Bobby Charlton, the Manchester United legend who played a starring role in England’s 1966 World Cup victory, has died aged 86, the Premier League club said on Saturday.
Charlton is widely considered to be one of the greatest soccer players of all time.
“The club’s heartfelt sympathies go out to his wife Lady Norma, his daughters and grandchildren, and everyone who loved him,” Manchester United said in a statement.
The club described him as a “hero to millions, not just in Manchester, or the United Kingdom, but wherever football is played around the world.”
“He was admired as much for his sportsmanship and integrity as for his outstanding qualities as a player; Sir Bobby will always be remembered as a giant of the game,” added the statement.
Charlton died peacefully in the early hours of Saturday surrounded by his family, according to a statement from his family, per the English Football Association.
“His family would like to pass on their gratitude to everyone who contributed to his care and to the many people who loved and supported him. We ask that the family’s privacy be respected at this time,” the statement read.
Usually an attacking midfielder, Charlton made 758 appearances for Manchester United, scoring 249 goals in his 17 years at the club and winning three league titles, the FA Cup and the European Cup – now known as the Champions League.
He also won 106 caps for England, scored 49 goals – an England scoring record that stood for 45 years until Wayne Rooney broke it in 2015 – and played a major role in England’s World Cup victory Homeland Cup, the only time the country has won. the biggest prize in men’s soccer, scoring three times in the tournament.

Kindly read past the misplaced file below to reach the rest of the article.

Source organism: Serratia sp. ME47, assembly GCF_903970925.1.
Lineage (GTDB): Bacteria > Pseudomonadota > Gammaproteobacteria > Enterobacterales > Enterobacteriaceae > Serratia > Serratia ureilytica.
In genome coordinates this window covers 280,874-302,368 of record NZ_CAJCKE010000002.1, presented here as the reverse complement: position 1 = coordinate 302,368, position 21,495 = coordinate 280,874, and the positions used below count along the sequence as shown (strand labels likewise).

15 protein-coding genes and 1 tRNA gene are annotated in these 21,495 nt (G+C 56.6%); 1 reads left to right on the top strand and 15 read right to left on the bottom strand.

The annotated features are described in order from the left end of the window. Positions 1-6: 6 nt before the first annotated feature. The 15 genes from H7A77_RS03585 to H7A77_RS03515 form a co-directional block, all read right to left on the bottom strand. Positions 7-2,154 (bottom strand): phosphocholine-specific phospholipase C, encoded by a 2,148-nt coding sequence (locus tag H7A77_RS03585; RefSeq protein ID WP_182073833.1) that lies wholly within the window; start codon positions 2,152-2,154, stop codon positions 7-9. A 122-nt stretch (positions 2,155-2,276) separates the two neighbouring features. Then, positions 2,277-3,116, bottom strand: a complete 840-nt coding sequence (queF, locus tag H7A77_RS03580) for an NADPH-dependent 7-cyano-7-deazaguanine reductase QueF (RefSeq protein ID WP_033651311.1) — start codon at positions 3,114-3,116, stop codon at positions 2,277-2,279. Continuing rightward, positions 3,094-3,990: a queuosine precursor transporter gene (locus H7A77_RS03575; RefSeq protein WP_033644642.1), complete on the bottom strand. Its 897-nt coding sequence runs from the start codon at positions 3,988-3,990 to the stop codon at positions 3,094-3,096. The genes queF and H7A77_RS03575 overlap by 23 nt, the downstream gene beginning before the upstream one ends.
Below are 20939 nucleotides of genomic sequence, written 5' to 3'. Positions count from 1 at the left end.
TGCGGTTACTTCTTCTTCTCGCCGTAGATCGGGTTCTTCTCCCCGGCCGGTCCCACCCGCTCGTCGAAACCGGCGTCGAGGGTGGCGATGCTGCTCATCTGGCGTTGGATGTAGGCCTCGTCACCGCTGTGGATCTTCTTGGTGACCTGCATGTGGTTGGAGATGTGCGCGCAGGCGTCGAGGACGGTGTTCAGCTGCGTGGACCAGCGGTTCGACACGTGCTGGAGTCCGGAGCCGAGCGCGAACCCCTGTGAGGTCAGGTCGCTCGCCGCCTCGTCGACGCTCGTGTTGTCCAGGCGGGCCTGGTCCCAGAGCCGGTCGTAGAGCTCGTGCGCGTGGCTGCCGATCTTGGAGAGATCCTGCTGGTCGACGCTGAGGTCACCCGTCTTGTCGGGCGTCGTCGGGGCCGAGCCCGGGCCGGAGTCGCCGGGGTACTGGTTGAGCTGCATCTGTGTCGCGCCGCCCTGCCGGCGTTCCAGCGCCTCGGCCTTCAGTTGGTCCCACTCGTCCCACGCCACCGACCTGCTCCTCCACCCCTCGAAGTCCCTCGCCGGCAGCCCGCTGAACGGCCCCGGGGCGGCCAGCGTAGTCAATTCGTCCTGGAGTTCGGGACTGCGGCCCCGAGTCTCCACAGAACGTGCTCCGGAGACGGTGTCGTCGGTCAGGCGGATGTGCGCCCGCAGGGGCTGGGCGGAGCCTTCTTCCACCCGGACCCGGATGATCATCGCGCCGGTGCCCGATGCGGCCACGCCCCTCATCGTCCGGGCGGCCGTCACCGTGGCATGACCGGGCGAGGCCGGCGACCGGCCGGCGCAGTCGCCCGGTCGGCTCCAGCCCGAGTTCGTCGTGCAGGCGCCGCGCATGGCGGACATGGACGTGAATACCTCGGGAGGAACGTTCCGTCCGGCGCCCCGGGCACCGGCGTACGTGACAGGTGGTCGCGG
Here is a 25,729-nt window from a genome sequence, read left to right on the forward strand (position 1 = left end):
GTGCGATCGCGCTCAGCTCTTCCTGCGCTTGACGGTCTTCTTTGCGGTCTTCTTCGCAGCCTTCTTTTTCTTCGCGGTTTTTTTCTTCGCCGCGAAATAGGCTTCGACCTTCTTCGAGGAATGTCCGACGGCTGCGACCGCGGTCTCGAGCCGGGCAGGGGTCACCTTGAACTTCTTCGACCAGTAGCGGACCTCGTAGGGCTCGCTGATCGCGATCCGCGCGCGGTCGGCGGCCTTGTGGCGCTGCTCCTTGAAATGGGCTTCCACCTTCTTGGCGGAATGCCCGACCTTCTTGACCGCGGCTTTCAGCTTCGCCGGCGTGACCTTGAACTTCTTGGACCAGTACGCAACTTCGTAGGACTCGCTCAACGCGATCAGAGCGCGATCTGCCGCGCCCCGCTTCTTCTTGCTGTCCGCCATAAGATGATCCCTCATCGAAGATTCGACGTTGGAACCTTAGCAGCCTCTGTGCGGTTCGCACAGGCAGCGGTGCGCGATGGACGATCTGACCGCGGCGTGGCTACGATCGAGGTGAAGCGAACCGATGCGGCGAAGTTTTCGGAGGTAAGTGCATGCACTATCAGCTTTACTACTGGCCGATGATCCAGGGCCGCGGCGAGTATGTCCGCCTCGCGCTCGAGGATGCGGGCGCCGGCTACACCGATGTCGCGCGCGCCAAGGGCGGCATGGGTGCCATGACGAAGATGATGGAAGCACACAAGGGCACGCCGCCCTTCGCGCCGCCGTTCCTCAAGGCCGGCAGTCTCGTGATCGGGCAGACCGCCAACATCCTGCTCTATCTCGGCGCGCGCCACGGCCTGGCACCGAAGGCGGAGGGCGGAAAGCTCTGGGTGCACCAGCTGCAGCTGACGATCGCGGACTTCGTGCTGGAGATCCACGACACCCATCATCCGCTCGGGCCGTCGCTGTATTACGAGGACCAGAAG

Charlton is considered one of England’s greatest players and one of the best of his era, alongside Pelé, Eusébio, Bobby Moore, Garrincha and Franz Beckenbauer. He won the Ballon d’Or in 1966 for his performance in the World Cup that year.
The Manchester United statement continued: “His unparalleled record of achievement, character and service will forever be etched in the history of Manchester United and English football; and his legacy will live on through the life-changing work of the Sir Bobby Charlton Foundation.”
After his retirement, Charlton served as a director of Manchester United for 39 years.
Charlton’s older brother, Jack, who played alongside him in England’s World Cup-winning side, died in 2020.
Geoff Hurst – who scored a hat trick in the 1966 World Cup final – has paid tribute to his former X team-mate, formerly of Twitter, calling him one of “the true greats.”
“We will not forget him and neither will everyone in football. A great colleague and friend, he will be greatly missed by all the country above the sport alone,” said Hurst.
Charlton made his Manchester United debut in 1956 after graduating from the club’s academy, and became a core member of the club’s dominant, young side during the era under its legendary manager, Matt Busby.
Two years after his debut, tragedy struck when eight of his Manchester United teammates lost their lives in the Munich air disaster on February 6, 1958, when Flight 609 ZU crashed on the third attempt to take off after returning to Germany to return to United. home from knocking Red Star Belgrade out of the European Cup. Charlton was one of the survivors.
Busby’s side – coined the ‘Busby Babes’ – are back-to-back English champions and are well placed for a hat trick of titles.
Charlton became a key cog in Busby’s rebuilding effort, along with George Best, scoring twice in the 1968 European Cup final against Benfica as he captained the club to its first European title. He would also go on to captain the England men’s national team.
“One of our most iconic players, Sir Bobby Charlton’s impact on our only World Cup victory was there for all to see,” the current England manager, Gareth Southgate, said in a statement.
“The privilege of meeting him on several occasions allowed me to understand his personal pride and emotion in representing England and simply confirmed in my mind his standing as one of the Gentlemen of the game.
“The world of football will be united in its sadness at the loss of an undisputed legend.”
Former England captain Gary Lineker called Charlton “England’s greatest player.” “He may not be with us anymore but he will have immortality in football,” the 62-year-old wrote on social media.
Gianni Infantino, president of soccer’s world governing body FIFA, paid his tribute to Charlton at X, calling him a “football legend, whose impact on the game spans generations.”